To say that ‘Report of the United Provinces Zamindari Abolition Committee’ reads like a primer on the history of agriculture in India – and indeed the world - is to pay tribute to the intellectual depth of men like Charan Singh. The Report stated: “In the first part we have reviewed briefly our main economic problems, the historical development of the land system of the United Provinces, land systems and agrarian reforms in certain other provinces of India, and the measures of land reform recently adopted in some of the agricultural countries of Europe where the system of peasant proprietorship prevails. We have also given a brief account of the development of collective farming in the USSR, Palestine and Mexico. The last chapter of Part One briefly states the reasons why the abolition of zamindari has become inevitable.”

Throughout his political life, speaking up for farmers and farming issues in Parliament and outside it, Charan Singh presented local problems in larger national and global contexts.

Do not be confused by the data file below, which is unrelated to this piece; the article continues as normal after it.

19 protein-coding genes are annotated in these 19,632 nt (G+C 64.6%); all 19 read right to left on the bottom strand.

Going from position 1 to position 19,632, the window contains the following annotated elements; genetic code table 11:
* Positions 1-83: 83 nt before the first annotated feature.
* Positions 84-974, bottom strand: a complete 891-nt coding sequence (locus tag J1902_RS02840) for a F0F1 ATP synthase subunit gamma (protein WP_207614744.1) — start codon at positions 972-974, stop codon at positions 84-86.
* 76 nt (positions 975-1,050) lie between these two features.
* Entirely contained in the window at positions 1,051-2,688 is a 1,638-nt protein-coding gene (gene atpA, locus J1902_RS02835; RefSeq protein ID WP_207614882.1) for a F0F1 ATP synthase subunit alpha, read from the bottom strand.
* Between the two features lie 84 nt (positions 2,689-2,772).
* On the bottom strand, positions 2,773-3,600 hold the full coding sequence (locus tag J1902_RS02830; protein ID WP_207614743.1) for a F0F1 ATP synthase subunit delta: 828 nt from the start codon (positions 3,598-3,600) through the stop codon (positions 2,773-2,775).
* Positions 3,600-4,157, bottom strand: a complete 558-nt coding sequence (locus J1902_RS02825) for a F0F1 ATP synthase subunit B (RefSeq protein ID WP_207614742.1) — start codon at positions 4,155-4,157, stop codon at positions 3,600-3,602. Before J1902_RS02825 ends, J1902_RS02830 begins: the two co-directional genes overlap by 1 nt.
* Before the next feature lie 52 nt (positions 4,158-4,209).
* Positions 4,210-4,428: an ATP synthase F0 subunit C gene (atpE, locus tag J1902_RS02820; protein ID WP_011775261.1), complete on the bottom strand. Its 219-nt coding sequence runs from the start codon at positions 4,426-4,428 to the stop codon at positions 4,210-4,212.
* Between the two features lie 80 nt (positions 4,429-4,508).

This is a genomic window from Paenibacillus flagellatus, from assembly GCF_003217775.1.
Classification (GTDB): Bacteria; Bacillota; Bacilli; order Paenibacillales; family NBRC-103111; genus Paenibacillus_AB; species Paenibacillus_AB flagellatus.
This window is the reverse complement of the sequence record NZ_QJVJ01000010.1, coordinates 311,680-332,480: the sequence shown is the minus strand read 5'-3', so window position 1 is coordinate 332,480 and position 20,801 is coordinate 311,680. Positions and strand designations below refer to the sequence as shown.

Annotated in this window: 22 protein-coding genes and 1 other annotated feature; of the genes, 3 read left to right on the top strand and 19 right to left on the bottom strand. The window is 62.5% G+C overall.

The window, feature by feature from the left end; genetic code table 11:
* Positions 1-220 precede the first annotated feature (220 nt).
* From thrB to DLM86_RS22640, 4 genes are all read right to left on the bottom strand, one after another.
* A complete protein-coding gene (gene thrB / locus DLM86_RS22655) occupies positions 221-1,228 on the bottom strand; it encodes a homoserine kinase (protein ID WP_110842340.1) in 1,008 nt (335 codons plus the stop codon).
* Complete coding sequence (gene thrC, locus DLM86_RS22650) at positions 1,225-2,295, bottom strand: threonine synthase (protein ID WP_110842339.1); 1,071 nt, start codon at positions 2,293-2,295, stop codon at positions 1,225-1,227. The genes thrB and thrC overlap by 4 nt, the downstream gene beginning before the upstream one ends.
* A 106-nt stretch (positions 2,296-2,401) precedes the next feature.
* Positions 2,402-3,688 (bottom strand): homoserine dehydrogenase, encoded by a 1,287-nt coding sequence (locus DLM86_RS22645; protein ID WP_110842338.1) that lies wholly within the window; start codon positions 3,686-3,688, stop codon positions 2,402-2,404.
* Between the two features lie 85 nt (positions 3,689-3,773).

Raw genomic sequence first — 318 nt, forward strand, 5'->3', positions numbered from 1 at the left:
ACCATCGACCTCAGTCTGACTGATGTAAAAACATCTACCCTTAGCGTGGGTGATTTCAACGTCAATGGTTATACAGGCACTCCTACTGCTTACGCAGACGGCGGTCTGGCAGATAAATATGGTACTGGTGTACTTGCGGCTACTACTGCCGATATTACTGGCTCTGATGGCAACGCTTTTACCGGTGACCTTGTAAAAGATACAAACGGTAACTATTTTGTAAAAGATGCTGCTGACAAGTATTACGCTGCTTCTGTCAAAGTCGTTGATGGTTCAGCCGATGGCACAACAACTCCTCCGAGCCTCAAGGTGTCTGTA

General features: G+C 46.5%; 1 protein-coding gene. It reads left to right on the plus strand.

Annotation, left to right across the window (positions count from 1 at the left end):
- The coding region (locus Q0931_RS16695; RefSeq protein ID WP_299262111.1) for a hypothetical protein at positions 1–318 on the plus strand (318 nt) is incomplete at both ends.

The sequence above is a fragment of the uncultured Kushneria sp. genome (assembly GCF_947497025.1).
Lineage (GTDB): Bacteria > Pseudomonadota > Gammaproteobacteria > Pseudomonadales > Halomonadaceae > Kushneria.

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The Report boldly stated, “Many of the shortcomings of the various measures adopted for tenancy reform in our province in the past could have been avoided had the framers of the various enactments studied how similar problems had been solved in other places.”

For sons of the soil like Charan Singh, it was clear that since agriculturists form nearly 75 per cent of the population of the country, and the bulk of them are notoriously poverty-stricken, it is obvious that if the poverty of India is to be removed or drastically reduced, attention must be concentrated on their rehabilitation and the improvement of their economic position. “Any scheme devised for the purpose should have primarily a two-fold object in view, namely, (1) to bring about conditions resulting in more produce from land and (2) to draw the surplus agricultural population into other productive occupations. As Pandit Jawaharlal Nehru said in 1936: ‘Fundamentally we have to face the land problem . . . and the problem of unemployment which is connected with it’,” said the Report.